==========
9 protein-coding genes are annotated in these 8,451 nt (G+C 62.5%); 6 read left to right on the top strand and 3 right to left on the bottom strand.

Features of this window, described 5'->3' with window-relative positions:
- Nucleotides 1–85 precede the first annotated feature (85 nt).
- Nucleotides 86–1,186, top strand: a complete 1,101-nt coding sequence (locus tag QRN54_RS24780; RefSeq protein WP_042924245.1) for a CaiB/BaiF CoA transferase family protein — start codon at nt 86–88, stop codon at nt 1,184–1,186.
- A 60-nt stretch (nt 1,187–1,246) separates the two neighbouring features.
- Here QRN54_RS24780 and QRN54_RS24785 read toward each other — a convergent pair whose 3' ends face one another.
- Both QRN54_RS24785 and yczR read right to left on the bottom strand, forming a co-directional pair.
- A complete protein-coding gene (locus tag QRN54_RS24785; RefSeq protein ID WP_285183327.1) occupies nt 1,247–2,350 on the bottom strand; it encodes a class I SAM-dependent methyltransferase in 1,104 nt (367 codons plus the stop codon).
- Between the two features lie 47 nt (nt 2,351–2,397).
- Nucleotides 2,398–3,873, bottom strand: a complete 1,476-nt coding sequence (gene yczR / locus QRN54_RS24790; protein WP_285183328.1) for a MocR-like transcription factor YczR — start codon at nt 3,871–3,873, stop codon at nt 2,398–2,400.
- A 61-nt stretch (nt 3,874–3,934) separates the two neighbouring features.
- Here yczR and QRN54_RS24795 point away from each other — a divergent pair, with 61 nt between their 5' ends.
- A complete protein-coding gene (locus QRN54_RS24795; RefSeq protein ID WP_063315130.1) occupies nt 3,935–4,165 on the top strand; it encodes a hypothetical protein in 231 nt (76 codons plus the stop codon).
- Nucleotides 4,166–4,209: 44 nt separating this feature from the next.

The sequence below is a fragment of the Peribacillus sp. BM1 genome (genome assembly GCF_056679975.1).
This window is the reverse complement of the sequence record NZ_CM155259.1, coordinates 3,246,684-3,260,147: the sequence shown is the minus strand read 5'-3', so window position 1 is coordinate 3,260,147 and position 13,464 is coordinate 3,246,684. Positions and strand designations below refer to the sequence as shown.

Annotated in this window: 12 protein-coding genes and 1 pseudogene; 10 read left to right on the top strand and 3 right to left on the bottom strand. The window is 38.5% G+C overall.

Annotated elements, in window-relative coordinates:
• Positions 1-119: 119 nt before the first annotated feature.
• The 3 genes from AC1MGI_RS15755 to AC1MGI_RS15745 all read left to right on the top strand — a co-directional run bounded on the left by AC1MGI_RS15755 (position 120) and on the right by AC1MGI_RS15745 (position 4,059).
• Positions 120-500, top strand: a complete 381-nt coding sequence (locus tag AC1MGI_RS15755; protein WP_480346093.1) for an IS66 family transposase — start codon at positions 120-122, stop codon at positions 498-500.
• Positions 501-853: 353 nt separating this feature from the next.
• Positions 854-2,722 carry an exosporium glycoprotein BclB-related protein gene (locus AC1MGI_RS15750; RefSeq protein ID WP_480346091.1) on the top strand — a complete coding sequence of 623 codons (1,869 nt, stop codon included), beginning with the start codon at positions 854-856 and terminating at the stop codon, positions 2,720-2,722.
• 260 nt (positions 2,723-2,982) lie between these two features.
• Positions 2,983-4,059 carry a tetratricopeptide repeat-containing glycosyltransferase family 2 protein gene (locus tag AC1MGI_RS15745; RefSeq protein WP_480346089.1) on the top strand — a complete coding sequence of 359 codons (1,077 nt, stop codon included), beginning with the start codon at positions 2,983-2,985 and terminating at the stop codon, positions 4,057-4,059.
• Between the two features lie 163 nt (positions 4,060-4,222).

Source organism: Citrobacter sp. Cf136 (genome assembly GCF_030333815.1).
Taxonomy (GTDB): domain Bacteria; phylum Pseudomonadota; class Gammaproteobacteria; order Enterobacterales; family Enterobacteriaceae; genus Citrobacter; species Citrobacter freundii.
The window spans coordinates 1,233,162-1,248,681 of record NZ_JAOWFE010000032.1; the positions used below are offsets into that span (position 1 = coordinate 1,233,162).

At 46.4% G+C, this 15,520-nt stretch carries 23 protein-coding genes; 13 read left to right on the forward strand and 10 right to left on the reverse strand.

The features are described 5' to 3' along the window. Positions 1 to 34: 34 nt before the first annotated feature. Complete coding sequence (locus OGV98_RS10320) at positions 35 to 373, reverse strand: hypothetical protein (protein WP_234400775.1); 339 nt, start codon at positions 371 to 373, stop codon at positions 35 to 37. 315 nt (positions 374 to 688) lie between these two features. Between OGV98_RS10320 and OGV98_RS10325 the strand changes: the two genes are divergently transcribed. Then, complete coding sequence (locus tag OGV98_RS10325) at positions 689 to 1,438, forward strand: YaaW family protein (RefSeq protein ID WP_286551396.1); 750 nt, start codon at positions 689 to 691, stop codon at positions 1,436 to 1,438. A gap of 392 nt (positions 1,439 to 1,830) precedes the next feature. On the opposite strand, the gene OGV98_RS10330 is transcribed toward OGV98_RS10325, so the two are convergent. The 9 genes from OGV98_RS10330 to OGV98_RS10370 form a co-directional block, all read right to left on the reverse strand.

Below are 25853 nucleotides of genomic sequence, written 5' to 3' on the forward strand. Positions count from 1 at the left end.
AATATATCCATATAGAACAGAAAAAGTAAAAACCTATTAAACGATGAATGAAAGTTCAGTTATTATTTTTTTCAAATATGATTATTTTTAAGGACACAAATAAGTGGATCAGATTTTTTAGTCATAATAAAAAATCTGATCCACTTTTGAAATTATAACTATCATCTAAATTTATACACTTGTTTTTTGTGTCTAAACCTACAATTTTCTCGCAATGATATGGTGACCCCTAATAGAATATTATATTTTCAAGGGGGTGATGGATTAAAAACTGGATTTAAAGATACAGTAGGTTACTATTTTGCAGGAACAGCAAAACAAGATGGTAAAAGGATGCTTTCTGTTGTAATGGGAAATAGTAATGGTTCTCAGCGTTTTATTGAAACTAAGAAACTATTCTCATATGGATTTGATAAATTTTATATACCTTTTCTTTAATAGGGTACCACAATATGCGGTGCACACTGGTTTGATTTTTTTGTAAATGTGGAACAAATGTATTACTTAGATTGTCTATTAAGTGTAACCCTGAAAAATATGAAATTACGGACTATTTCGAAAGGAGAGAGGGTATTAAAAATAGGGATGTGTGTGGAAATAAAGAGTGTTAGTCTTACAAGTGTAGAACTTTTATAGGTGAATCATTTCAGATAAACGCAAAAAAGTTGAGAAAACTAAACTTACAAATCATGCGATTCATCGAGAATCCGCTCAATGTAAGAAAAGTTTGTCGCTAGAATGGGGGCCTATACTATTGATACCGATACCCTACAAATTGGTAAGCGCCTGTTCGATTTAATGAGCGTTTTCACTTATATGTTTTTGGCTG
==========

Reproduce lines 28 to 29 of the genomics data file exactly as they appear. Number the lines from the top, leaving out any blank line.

Taxonomy (GTDB): domain Bacteria; phylum Pseudomonadota; class Gammaproteobacteria; order Enterobacterales; family Enterobacteriaceae; genus Citrobacter; species Citrobacter freundii.
The window spans coordinates 1,233,162-1,248,681 of record NZ_JAOWFE010000032.1; the positions used below are offsets into that span (position 1 = coordinate 1,233,162).